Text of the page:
As a result, in the case of this film, there was a love that was actually born from this terrible situation, making that a sort of saving grace for the whole night. That's one of the main things that we wanted to have in this film. The concept that no matter how terrible the situation is, there's still a silver lining, and there is still going to be a saving grace, and you can even find love as a result of it.
CGMagazine: On that note, I really did want to touch on the two main characters of the film, the boxer and the woman, and how their chance meeting kind of leads them down this chaotic night. How did you find them and bring them to these challenging roles?
Takashi Miike: So the story starts by focusing on this boxer and this girl who is kind of a drug addict, with them acting as the protagonists. And as such, they were, of course, meant to be the centre of the film, and that was always our intent from the beginning. But our intent was also to paint them as these underdog protagonists. They were not extremely protagonist-esque characters. This boxer was abused and he's had a really rough life, and he has recently been told that he's about to die. Then you have this drug addict girl with her own issues. Through the course of this evening, they interact with all these other terrible people around them who are after many things such as money and honour, and whatever. They have these selfish things they're going for that leads to fighting and all of this craziness.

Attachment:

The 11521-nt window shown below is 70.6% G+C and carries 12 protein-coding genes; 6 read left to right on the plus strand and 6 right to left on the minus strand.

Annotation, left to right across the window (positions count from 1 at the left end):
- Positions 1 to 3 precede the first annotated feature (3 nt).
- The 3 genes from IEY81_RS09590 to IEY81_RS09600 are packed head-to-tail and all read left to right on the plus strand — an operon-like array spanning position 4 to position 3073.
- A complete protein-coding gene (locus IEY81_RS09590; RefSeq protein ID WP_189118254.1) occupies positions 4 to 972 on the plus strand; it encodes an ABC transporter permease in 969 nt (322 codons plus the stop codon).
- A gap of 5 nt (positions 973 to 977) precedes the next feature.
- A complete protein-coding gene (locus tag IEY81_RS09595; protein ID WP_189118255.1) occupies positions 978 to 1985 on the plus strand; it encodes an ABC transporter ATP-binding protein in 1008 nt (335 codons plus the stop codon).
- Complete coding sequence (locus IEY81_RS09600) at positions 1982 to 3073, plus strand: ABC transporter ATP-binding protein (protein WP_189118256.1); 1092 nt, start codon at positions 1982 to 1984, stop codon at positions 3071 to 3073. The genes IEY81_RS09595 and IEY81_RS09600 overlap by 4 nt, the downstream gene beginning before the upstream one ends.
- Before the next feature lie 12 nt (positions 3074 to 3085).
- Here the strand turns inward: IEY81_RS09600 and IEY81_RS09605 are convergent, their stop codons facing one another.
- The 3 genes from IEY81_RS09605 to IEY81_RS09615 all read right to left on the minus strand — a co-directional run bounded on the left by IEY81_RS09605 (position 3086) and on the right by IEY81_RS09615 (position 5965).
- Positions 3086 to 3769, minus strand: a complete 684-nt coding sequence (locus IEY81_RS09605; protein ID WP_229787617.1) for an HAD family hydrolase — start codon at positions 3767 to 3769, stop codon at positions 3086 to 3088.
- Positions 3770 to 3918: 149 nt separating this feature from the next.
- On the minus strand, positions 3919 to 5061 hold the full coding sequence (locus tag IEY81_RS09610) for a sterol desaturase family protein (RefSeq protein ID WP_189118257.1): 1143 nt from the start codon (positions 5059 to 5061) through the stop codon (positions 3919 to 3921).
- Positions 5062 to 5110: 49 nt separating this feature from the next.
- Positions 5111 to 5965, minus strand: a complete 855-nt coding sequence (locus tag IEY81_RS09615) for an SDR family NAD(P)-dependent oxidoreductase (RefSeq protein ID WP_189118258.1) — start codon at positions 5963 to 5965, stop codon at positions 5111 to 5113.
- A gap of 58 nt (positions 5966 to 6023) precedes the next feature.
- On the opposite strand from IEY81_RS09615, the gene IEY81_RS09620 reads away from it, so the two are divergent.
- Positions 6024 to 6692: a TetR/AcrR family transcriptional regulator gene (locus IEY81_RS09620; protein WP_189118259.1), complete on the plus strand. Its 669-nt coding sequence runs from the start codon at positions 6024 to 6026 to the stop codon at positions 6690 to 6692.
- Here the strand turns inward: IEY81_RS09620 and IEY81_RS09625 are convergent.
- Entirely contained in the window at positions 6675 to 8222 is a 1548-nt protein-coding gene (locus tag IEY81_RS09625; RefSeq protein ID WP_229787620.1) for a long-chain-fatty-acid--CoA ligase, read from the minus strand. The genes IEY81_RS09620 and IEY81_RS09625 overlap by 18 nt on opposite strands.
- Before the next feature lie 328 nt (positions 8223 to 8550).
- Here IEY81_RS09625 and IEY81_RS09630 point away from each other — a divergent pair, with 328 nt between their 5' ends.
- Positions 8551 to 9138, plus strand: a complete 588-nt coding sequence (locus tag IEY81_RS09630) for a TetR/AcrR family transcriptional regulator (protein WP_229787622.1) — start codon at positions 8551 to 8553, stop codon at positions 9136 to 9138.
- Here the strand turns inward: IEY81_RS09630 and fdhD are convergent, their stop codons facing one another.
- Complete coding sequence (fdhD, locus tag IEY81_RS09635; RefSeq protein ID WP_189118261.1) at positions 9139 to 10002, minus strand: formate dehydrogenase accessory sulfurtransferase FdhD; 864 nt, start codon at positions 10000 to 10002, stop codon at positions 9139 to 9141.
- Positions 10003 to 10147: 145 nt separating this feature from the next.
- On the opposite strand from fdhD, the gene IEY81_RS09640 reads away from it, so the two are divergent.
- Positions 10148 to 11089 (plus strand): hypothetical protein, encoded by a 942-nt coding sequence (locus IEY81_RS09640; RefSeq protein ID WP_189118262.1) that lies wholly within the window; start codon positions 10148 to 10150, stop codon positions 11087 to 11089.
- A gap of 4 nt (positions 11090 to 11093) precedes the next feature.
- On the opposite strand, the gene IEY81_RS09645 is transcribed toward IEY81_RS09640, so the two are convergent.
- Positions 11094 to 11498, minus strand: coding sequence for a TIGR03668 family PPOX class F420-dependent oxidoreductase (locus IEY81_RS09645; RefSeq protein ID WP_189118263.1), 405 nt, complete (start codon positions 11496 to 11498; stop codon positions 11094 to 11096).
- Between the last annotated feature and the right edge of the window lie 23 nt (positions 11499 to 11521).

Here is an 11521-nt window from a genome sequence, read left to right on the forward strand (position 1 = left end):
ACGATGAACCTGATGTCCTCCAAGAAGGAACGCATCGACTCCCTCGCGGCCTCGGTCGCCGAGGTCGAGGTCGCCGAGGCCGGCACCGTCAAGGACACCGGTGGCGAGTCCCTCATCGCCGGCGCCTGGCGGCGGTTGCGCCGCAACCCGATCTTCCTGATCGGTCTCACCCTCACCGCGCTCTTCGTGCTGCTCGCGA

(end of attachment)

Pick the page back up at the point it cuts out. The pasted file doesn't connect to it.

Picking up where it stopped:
But out of all of that chaos is born this encounter between these two people. And then from that, you have this pure relationship between these two people that turns into a love relationship. And so, absolutely that is meant to contrast everything else that's going on the rest of the chaos of the film, with just a little bit of hope. So we infuse the film with this little bit of hope. And so we thought, “Well, we do want to give this a name that lets us communicate that?” So we decided to call the movie First Love.